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frontiers, the merciless Indian savages, whose known rule of warfare is an undistinguished destruction of all ages, sexes, and conditions.

In every stage of these oppressions we have petitioned for redress in the most humble terms: our repeated petitions have been answered only by repeated injury. A prince whose character is thus marked by every act which may define a tyrant, is unfit to be the ruler of a free people.

Nor have we been wanting in attentions to our British brethren. We have warned them, from time to time, of attempts by their legislature to extend an unwarrantable jurisdiction cver us. We have reminded them of the circumstances of our emigration and settlement here. We have appealed to their native justice and magnanimity, and we have conjured them by the ties of our common kindred to disavow these usurpations, which would inevitably interrupt our connections and correspondence. They too have been deaf to the voice of justice and of consanguinity. We must, therefore, acquiesce in the necessity which denounces our separation, and hold them, as we hold the rest of mankind, enemies in war, in peace friends.

We, therefore, the Representatives of the United States of America, in General Congress assembled, appealing to the Supreme Judge of the world for the rectitude of our intentions, do in the name, and by authority of the good people of these Colonies, solemnly publish and declare, That these United Colonies are, and of right ought to be, free and independent States; that they are absolved from all allegiance to the British crown, and that all political connexion between them and the State of Great Britain, is, and ought to be, totally dissolved; and that as free and independent States, they have full power to levy war, conclude peace,

contract alliances, establish commerce, and to do all other acts and things which independent States may of right do. And for the support of this declaration, with a firm reliance on the protection of Divine Providence, we mutually pledge to each other our lives, our fortunes, and our sacred honour.

JOHN HANCOCK.

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New Jersey.
Richd. Stockton.
Jno. Witherspoon.
Fras. Hopkinson.
John Hart.
Abra. Clark.

New Hampshire.
Josiah Bartlett.
Wm. Whipple.
Matthew Thornton.

Massachusetts Bay. Rhode Island and Providence, Saml. Adams.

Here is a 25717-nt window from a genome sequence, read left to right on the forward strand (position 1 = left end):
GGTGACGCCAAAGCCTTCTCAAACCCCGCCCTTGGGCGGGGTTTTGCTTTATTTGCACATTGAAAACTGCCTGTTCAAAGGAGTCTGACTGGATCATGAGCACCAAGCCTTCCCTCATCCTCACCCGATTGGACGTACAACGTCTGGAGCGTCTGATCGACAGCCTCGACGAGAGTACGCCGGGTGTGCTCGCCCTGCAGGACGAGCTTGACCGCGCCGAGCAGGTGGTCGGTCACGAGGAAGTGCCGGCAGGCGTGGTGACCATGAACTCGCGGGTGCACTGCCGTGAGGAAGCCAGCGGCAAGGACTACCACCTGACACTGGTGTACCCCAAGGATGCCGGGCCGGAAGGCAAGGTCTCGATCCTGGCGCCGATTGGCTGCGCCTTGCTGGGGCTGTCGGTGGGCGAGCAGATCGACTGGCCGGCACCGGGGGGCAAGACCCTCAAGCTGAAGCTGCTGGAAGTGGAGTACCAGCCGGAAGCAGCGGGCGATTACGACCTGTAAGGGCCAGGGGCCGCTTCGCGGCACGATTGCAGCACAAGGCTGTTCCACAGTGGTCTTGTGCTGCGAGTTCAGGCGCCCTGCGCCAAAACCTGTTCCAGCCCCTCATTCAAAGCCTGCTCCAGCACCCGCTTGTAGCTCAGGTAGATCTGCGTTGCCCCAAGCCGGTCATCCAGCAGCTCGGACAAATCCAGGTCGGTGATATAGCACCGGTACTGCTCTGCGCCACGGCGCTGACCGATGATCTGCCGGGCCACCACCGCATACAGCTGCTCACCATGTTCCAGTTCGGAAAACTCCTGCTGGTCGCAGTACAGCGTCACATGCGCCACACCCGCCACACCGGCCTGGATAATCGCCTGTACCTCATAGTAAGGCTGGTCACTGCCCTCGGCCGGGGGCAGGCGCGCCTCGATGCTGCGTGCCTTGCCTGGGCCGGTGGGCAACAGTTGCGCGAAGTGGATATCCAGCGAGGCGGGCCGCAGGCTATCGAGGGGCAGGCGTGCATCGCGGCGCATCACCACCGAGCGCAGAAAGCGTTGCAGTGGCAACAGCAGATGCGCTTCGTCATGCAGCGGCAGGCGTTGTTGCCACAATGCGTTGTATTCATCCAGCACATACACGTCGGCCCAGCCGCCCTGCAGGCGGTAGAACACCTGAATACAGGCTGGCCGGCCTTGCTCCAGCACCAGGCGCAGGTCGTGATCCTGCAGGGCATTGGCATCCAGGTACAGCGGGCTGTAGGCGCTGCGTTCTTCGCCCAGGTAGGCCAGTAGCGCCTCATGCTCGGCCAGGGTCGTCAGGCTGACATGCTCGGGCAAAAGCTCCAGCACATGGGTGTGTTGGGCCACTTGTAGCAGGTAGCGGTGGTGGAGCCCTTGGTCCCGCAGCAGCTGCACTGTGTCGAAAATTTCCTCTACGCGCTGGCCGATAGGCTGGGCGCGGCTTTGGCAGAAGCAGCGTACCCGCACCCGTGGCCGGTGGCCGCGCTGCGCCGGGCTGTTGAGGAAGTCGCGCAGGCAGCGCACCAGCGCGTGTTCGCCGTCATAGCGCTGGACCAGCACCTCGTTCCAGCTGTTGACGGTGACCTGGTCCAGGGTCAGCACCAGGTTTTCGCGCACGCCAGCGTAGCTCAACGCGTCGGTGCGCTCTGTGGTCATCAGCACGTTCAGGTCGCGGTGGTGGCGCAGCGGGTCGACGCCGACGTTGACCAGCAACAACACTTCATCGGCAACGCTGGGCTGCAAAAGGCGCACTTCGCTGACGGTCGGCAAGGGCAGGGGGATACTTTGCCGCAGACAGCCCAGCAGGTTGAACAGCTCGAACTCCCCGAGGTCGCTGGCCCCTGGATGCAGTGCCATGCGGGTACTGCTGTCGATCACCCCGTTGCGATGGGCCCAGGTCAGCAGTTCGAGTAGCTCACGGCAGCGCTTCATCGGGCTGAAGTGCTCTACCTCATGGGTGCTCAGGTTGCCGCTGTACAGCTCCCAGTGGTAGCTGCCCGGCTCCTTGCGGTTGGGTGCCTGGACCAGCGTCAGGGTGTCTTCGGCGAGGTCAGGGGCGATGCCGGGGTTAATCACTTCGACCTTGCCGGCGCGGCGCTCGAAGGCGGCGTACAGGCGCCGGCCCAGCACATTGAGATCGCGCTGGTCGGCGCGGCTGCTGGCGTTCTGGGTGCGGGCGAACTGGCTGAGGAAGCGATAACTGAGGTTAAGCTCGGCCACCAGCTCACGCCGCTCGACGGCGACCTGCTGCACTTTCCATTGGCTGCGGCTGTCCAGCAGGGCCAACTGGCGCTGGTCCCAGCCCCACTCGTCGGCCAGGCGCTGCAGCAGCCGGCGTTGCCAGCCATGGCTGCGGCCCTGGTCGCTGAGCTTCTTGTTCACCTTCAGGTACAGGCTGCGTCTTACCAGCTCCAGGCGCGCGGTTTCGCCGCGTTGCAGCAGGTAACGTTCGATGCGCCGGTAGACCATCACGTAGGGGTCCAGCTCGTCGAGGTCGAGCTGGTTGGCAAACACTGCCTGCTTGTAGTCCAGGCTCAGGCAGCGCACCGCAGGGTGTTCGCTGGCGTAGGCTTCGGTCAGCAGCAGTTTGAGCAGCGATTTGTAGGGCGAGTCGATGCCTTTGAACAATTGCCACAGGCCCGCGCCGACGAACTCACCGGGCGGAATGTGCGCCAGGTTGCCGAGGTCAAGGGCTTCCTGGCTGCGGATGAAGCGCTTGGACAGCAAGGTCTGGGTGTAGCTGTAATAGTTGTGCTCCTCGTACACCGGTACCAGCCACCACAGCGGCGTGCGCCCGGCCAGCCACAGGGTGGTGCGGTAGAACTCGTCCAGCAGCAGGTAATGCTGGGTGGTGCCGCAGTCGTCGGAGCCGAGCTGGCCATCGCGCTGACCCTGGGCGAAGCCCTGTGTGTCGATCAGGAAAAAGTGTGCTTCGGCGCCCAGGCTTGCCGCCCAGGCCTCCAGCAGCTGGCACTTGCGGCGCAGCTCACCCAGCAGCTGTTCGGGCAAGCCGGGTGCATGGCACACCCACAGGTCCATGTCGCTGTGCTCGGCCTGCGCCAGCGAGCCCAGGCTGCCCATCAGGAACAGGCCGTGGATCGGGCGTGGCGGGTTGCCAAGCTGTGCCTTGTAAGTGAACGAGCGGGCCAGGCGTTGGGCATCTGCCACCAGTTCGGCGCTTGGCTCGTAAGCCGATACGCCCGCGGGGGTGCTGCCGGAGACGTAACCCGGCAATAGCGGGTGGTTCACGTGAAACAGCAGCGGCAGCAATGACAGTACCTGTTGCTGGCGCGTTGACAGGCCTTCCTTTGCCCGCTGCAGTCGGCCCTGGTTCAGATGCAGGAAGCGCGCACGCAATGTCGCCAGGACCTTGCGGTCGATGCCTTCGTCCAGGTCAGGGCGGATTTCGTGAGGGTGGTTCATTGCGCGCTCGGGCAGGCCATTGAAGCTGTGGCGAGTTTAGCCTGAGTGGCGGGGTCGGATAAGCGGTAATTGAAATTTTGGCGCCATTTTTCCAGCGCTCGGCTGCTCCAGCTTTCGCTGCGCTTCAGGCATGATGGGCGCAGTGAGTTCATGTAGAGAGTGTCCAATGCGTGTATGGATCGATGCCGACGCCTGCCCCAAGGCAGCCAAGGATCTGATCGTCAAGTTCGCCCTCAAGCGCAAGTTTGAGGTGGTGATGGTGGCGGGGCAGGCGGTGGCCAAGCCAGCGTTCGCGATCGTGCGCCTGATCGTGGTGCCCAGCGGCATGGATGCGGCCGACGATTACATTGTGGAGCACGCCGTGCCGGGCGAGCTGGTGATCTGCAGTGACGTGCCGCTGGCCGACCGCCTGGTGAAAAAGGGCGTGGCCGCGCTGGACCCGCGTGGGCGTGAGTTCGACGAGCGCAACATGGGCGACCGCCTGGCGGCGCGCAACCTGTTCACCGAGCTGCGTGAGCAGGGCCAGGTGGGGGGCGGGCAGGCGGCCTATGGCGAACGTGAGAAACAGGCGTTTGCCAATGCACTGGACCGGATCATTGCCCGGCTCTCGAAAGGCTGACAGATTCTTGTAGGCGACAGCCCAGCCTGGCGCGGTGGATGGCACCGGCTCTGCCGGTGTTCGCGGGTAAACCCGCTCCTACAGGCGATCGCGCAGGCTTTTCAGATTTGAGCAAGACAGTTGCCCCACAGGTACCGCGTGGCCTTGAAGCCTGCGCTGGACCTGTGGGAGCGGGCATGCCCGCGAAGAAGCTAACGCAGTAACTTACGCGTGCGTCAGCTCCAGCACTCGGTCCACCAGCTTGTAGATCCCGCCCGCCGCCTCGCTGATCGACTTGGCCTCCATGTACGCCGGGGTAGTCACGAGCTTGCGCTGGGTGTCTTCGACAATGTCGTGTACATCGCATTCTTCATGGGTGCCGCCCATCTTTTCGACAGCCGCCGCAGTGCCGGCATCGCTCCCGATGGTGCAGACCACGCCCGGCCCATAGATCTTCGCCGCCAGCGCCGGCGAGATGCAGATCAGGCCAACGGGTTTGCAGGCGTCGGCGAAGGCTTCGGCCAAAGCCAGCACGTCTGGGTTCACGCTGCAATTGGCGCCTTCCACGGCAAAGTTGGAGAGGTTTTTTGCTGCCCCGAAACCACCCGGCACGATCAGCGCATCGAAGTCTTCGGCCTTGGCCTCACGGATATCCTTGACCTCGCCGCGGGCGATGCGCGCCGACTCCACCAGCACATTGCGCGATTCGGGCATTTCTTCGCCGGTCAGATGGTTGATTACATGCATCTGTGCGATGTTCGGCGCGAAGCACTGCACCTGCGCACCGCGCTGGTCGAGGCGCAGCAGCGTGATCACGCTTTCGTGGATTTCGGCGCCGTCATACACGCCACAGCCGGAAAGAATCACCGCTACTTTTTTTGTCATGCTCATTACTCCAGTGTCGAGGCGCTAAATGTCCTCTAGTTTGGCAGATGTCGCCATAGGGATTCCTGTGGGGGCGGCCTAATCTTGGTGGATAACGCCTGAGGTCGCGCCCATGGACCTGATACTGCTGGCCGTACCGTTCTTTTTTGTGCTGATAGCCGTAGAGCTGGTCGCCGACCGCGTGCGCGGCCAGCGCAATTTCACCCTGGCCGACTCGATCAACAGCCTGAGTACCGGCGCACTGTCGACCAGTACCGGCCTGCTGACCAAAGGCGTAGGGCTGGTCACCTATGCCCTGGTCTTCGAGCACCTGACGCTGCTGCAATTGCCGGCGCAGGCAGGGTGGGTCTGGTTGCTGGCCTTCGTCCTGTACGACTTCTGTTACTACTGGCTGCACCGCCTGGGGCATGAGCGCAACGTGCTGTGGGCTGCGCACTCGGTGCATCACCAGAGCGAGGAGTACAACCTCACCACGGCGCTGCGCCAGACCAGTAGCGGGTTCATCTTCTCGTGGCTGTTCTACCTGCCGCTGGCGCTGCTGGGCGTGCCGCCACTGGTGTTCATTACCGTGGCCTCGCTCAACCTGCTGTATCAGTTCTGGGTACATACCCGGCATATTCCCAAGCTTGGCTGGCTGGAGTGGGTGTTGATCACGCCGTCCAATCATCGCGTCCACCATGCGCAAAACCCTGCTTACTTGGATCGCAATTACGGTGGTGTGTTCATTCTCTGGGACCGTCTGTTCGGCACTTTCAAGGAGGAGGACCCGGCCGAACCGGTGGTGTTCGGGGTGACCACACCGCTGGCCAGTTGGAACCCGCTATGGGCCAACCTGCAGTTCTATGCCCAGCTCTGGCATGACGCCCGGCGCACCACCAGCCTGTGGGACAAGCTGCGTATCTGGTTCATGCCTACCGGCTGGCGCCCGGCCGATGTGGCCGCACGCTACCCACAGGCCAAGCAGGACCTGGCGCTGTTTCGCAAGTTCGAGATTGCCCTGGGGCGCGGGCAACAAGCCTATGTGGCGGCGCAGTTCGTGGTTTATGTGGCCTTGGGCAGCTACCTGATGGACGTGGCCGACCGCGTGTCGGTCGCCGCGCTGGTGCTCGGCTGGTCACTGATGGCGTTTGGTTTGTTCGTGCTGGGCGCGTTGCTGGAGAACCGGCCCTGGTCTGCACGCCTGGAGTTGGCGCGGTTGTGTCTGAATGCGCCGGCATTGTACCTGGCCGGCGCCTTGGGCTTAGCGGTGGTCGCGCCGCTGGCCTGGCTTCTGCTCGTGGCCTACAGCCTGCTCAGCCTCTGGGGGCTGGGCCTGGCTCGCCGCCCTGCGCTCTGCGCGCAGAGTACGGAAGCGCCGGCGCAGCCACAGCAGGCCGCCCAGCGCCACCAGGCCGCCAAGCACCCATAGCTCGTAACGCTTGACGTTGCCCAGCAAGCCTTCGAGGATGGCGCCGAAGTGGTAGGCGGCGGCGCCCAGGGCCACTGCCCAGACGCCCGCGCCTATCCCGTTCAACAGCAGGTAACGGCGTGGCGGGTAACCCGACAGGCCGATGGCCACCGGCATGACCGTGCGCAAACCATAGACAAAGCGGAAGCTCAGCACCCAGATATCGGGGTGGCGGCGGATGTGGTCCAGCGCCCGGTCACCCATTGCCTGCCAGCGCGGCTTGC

&c. John Adams.

Step. Hopkins. Robt. Treat Paine.

William Ellery. Elbridge Gerry.

Connecticut. Roger Sherman.

Wm. Williams. Saml Huntington.

Oliver Wolcott.

IN CONGRESS,

JANUARY 18, 1777. ) Ordered:

That an authenticated copy of the Declaration of Independency, with the names of the Members of Congress subscribing the same, be sent to each of the United States, and that they be desired to have the same put on record. By order of Congress.

JOHN HANCOCK,

President.
Attest, CHAS. THOMSON,

Secy.
A true copy.
JOHN HANCOCK,

Presidt.

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CONSTITUTION

OF THE

UNITED STATES OF AMERICA.

(Went into operation first Wednesday in March, 1789.)

ARTICLE I.
SECTION 1. Legislative powers; in whom vested.

Sec. 2. House of Representatives, how and by whom chosen Qualifications of a Representative Representatives and direct taxes, how apportioned — Enumeration - Vacancies to be filled — Power of choosing officers, and of impeachment.

Sec. 3. Senators, how and by whom chosen - How classified State Executive, when to make temporary appointments, in case, etc.— Qualifications of a Senator - President of the Senate, his right to vote — President pro tem., and other officers of the Senate, how chosen — Power to try impeachments When President is tried, Chief Justice to preside — Sentence.

Sec. 4. Times, etc., of holding elections, how prescribed At least one Session in each year.

Sec. 5. Membership Quorum Adjournments Rules Power to punish or expel - Journal - Time of adjournments, how limited, etc.

Sec. 6. Compensation Privileges — Disqualification in certain cases. SEC. 7. House to originate all revenue bills

— Veto

Bill may be passed by two-thirds of each house, notwithstanding, etc.— Bill, not returned in ten days, to become a law Provisions as to orders, concurrent resolutions, etc.

Sec. 8. Powers of Congress.

Sec. 9. Provision as to migration or importation of certain per sons — Habeas Corpus — Bills of attainder, etc.— Taxes, how apportioned — No export duty — No commercial preference – Money, how drawn from treasury, etc.— No titular nobility — Officers not to receive presents, ete.

SEC. 10. States prohibited from the exercise of certain powers.

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